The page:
Note: Citrus and stone fruits prominent on the nose. Apples and pears coming through with very zesty limes. Oak is present with hints of vanilla but not powerful. Steely minerality, with chalk and wet slates very clear on the palate. Stone fruits and citrus pushing nicely onwards. Great acidity with a good medium body, great structure and balance, drinking really well and will continue to drink well for another 3-5 years.

Jean-Paul & Benoit Droin 1er Cru Vaucopin 2015

From a west facing plot on the right bank of the Serein River. Vines have an average of 35 years and annual production is just 1,000 bottles. Fermentation in stainless steel tanks then assemblage follows after 8-10 months. A wine for keeping for 10 years plus.

Note: Again citrus and stone fruits prominent on the nose, definitely more vanilla coming through. Much more fruit forward and slightly less minerality. Full bodied and powerful with really powerful acidity. Orange blossom, hints of honey and marmalade towards the end. Really well balanced with intense fruit, mainly apples and pears. Drinking really well and has a good 5-7 years in front of it. Lovely long finish.

La Chablisienne 1er Cru L’Homme Mort 2015

Located at the far end of Les Fourchaumes, the vines have an average age of 25 years. Cold settling before fermentation in stainless steel tanks and barrels then matured for 12 months on fine lees in tanks and barrels.

Note: Extremely savoury notes, honey, marmalade and orange peel nicely coming through as well. On the palate ripe apricots, gooseberry and physalis, with a luscious and full body. Really enveloping the mouth with really good acidity. Drinking really beautifully now and will be thoroughly enjoyable for the next 7-8 years. Extremely moreish!

Domaine William Fevre 1er Cru Montée de Tonnere 2015

After vinification 40% to 50% of the must (grape juice) is run into French oak barrels (aged 6 years on average). The remainder is vinified in small stainless-steel vats. The wine is then matured for 5 to 6 months on fine lees in French oak barrels, again for 40 to 50% of the harvest. This is then followed by 8 months in small stainless-steel vats.

Note: Slate, chalky minerality immediately on the nose, this is incredibly refined. Citrus with apples coming through but ever so gently. Extremely citrusy and very linear on the palate. Stone fruits coming through more but just so clean and long. Really good acidity with a powerful body and a very long finish. This has at least a decade to continue to grow, drinking incredibly now.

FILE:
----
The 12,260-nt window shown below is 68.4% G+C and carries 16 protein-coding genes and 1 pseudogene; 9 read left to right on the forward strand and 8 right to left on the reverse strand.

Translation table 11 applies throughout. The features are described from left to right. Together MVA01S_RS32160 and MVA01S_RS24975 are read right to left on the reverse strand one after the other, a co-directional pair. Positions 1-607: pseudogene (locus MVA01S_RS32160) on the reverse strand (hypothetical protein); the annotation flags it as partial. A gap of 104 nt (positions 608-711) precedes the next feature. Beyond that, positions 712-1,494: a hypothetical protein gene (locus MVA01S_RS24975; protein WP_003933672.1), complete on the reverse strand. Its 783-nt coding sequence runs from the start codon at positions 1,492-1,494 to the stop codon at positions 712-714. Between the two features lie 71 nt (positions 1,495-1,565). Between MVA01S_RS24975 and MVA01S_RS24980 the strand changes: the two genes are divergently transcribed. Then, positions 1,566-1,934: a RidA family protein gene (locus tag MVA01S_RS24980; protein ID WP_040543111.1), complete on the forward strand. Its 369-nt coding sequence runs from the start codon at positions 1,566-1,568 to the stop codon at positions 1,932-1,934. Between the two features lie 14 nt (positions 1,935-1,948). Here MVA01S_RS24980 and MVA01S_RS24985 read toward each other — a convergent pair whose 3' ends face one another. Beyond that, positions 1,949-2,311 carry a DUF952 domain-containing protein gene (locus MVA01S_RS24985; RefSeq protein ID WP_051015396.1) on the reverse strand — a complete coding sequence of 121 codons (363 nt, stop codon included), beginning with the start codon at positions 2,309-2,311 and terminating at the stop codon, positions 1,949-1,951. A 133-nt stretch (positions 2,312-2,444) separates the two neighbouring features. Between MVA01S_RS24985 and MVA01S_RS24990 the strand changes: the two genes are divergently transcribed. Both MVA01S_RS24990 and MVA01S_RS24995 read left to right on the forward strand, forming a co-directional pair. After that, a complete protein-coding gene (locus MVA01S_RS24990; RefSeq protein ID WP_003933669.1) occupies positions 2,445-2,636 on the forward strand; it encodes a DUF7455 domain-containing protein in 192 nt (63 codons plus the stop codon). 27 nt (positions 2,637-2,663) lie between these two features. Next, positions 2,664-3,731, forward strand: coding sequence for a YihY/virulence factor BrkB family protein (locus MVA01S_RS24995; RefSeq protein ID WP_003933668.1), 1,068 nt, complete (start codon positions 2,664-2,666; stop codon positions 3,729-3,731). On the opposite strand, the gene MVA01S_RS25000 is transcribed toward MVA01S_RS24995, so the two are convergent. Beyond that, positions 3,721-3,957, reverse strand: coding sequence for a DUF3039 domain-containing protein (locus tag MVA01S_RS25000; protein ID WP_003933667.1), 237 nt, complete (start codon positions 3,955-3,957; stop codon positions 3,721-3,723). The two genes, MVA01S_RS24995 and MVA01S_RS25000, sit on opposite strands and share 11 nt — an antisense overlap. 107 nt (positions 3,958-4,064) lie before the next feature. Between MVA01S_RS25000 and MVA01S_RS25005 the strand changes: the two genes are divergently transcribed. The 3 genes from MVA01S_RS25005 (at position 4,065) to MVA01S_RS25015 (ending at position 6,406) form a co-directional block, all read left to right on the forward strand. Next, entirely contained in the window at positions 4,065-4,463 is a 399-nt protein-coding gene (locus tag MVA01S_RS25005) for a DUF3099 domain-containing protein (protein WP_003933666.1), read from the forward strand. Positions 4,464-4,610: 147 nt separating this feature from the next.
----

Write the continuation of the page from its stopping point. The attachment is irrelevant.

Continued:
Jean-Paul & Benoit Droin Grand Cru Les Clos 2015

Facing west/south-west with vines having an average age of 40 years. They produce 9,000 bottles. Fermentation in stainless steel tanks then assemblage follows after 8-10 months. A complex wine with exceptional ageing potential.

Note: Honey and marmalade very prominent with ripe stone fruits, apples and grass coming through. A very full bodied wine with strong acidity, fruit translating beautifully on the palate with particular note of apricots. Vanilla coming through really nicely to add complexity, however not overpowering at all. A great example of a Grand Cru Chablis. Drinking really well now but has a good 6-9 years ahead of it. Minerality ever present and just gorgeous.

Domaine Daniel-Etienne Defaix 1er Cru Les Lys 2010

The fine lees are stirred every month for 18 months in order to concentrate the aromas and richness. Ideal for long ageing. The 2010 Premier Crus were only bottled in 2022 having spent 10 years maturing on the lee’s in tanks.

Note: Floral and extremely mineral with apples and pears on the nose. Peaches and orange blossom coming through with wet slates. On the palate all fruits translating very well onto the palate with lots of orange and citrus towards the finish. Really good acidity and this wine is extremely different and enticing. Orange and stone fruits are very prominent indeed. Clearly this wine still has a really long way to go, roughly 8-12 years I think. Very powerful and drinking really well at the moment.


All of these wines have fantastically managed to capture the minerality of their region, however in very different styles. They are generally fruit forward with zippy citrus running through until wet slate and chalky minerality boldly hit the palate. All had great long finishes in the mouth and all are well worth their price. Venerables being £20-£25 a bottle with the top Grand Cru at £100.

All the other wines are within this price range and are well worth their price tag. A really great set of wines that all winemakers should be immensely proud of.

The scores:

Venerables 2017 – 91 Points

Vaucoupin 2015 – 94 Points

L’Homme Mort 2015 – 95 Points

Montée de Tonnere 2015 – 95 Points

Les Clos 2015 – 97 Points

Les Lys 2010 – 97 Points

A great tasting with beautiful wines. If you want to try Chablis for a first time or find a particular bottle that you have not had before any on this list will be perfect. Even in younger years!

Thank you for reading as always, your support means a great deal. We shall see you next week for another 60th Tasting !

David & Harry